Brooke A. Rogers

Posted on April 7, 2014

Editor's Commentary

Secret lives of home-schoolers

There are a few things in life home-schoolers can bet on. First, they will think black corduroy pants are an acceptable fashion choice for at least two years in elementary school. Second, they will forever be silently correcting other people's grammar, and, finally, they will be asked the same set of questions about homeschooling by every new acquaintance for the rest of their lives.

I was homeschooled until college. I never attended junior high or high school, and almost every person I meet is curious about what that experience has been like.

Somehow, everyone comes up with the same six or so questions.

So, these are one former homeschooler's answers to the FAQs of homeschooling:

1. Did you get to do whatever you wanted as schoolwork?

No. Contrary to what most people think, most homeschoolers' days are structured. There are usually time periods for what needs to be done, and most homeschooling families I knew followed their schedules religiously. I had time cut out for math, science, history and language just like most students. As I became older, I had more freedom to choose what I wanted to learn, but I still answered to my parents. 

2. Are you really smart because you were homeschooled?

Yes. Absolutely. I have a higher IQ than Marilyn Von Savant and Sherlock Holmes combined. I'm building an army of artificially intelligent robots in my basement. I'm currently planning world domination, and if I ever get my hands on uranium, all bets are off.
No, in all seriousness, please stop asking homeschoolers this question. We're all out of sarcastic responses, and we don't know how to answer it seriously.

3. Do you have friends/did you have friends growing up?

The first few times I was asked this, I tried to answer seriously, explaining being homeschooled didn't mean isolation, and I had plenty of opportunities to meet people my own age; however, after a few dozen times repeating this, I realized I was wasting my time and began to answer in one of three ways:

A. "Yes, and most of them were real."
B. "Are we counting the ones you can see, too?"
C. "No, I'm not allowed outdoors since the 'incident,' I'm afraid."

Any of these responses would abruptly end the conversation.

4. Did you have a prom/did your brother take you to prom?

Please know, if you have ever asked me this question, you are one of many who have contributed to my dismal view of society.

In case you're still curious: No, we did not have prom. So, no, my brother did not take me.

5. Did being homeschooled impair your social skills?

This question is usually asked a little more tactfully by parents who are considering homeschooling but are afraid of screwing their kids up. Homeschoolers are often viewed in society as socially inept weirdoes. Spoilers: We are socially inept weirdoes.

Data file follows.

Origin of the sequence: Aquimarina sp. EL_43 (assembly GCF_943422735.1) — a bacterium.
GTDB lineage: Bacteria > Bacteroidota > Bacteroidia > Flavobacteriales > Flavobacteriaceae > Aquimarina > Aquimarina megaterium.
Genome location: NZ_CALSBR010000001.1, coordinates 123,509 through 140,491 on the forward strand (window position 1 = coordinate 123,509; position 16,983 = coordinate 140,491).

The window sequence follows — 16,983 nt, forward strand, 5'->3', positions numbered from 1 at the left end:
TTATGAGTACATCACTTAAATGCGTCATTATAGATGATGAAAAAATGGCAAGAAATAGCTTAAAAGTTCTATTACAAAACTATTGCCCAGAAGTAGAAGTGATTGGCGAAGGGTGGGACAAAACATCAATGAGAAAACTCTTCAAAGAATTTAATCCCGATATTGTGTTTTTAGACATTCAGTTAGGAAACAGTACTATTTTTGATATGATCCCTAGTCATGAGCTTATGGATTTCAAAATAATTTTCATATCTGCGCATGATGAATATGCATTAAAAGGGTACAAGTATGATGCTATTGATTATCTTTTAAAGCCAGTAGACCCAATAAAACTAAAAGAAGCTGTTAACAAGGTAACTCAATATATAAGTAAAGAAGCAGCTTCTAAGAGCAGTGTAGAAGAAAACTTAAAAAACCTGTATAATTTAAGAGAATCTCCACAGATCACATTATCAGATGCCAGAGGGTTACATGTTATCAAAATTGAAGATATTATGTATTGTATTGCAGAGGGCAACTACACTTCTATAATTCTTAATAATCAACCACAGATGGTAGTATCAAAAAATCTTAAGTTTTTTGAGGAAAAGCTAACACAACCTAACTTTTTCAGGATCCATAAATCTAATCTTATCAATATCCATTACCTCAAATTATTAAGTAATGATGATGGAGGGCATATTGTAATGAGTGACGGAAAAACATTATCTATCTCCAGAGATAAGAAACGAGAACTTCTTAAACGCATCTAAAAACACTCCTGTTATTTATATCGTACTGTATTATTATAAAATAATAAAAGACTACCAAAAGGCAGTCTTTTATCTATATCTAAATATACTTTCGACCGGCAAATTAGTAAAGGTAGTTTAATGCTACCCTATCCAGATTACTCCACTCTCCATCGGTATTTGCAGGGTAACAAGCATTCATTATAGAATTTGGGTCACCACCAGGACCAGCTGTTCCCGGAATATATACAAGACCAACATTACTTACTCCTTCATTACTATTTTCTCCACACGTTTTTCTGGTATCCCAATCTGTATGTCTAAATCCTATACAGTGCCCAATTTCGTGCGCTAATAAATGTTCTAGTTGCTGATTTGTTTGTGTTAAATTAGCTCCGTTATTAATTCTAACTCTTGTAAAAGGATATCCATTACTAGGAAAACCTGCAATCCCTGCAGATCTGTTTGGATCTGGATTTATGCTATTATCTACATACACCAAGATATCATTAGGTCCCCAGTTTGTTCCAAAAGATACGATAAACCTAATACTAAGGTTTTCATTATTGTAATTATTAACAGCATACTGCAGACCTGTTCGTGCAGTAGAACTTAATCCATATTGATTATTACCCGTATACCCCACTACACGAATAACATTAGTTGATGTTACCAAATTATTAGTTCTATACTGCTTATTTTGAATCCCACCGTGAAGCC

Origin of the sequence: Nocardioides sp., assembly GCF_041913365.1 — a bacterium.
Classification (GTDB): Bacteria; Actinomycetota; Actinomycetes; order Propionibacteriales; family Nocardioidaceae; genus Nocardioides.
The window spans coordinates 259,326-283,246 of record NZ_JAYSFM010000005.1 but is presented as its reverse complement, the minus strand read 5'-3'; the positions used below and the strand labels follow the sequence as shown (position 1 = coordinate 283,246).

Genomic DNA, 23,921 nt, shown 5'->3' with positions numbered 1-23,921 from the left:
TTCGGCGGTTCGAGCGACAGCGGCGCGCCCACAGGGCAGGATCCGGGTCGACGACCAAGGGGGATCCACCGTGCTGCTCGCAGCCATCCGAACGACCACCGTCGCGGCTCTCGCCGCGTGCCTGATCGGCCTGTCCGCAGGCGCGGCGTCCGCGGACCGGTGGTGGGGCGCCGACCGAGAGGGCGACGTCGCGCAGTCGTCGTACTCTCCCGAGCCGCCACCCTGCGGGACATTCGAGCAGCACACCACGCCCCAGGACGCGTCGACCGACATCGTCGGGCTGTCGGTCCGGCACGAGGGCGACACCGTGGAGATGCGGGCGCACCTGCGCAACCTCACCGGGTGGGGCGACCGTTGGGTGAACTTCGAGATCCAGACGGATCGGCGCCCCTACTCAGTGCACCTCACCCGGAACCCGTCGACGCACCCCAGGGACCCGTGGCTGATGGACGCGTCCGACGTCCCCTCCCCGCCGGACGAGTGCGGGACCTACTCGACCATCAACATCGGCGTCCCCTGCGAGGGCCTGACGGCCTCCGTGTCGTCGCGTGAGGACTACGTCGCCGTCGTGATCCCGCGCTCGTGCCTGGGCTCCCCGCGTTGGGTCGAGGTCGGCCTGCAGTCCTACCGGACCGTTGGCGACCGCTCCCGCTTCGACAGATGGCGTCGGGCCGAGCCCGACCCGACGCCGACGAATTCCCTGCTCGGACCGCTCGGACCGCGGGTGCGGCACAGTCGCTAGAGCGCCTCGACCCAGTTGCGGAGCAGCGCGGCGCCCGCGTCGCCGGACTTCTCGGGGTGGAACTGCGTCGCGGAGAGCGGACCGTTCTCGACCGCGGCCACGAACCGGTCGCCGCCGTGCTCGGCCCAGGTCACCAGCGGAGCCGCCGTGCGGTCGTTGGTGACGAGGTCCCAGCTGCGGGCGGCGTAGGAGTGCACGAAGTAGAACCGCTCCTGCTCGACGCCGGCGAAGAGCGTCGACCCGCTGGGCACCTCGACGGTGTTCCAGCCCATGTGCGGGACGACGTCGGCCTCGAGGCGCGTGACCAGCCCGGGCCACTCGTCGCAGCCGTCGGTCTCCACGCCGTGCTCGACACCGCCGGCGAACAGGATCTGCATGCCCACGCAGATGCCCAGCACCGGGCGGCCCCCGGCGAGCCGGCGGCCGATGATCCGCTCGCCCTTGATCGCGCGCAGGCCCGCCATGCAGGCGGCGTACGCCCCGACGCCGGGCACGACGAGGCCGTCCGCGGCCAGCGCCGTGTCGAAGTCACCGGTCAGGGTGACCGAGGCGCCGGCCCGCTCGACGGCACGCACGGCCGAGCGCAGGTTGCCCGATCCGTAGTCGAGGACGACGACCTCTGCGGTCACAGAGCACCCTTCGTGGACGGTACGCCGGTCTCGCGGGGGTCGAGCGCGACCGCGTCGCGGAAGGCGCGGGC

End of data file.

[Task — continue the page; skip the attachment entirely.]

The inescapable truth is being in a house with the same three or four people every day for your entire childhood is bound to affect the way you interact with people your own age; it’s unavoidable. I think the way to socialize homeschooled kids is in large groups, like puppies. Get them around kids who have different personalities and backgrounds. It’ll improve their ability to appreciate diversity and teach them bite inhibition.

6. Did you like being homeschooled?

I've been asked this more than any other question, and the truth is my experience with homeschooling was mixed.

Some years I truly hated it. I was far more extroverted as a kid, and some days homeschooling was torturous. I often felt as if I were missing some big experience by not attending public school. I never cheered a high school football team. I attended Central/East games wearing a purple shirt and telling people I was "Switzerland."  I don't have a yearbook or a graduating class. I never walked across a stage to receive my diploma. I will never have a high school reunion. When my friends used to talk about annoying teachers or exchanged class schedules or talked about how nervous they were for an upcoming Spanish exam, I was the weird "alternative" kid who had no idea how to relate. It was weird and awkward growing up not being anything like my peers.

Still, what homeschooling gave me exceeded what it deprived me. I'm not cookie cutter in any way. I was offered a view of the world that was not shot through the lens of the public school system, and to me that was worth giving up the sentimentality of school dances and photos in a yearbook.

I became more introverted in my high school years and grew to appreciate time alone and the freedom to explore the subjects I was interested in on my own. I wouldn't trade the hours given to me to expand my love of writing or the sporadic conversations about Marxism that my dad and I would have in the car on the way to dance class for days spent in classrooms with high school kids who I may or may not (most likely not) have been able to tolerate.

My education contributed to who I am and who I will be. I may have outgrown my black corduroys (which is really, very fortunate), but I'll always be undeniably and irrevocably homeschooled.


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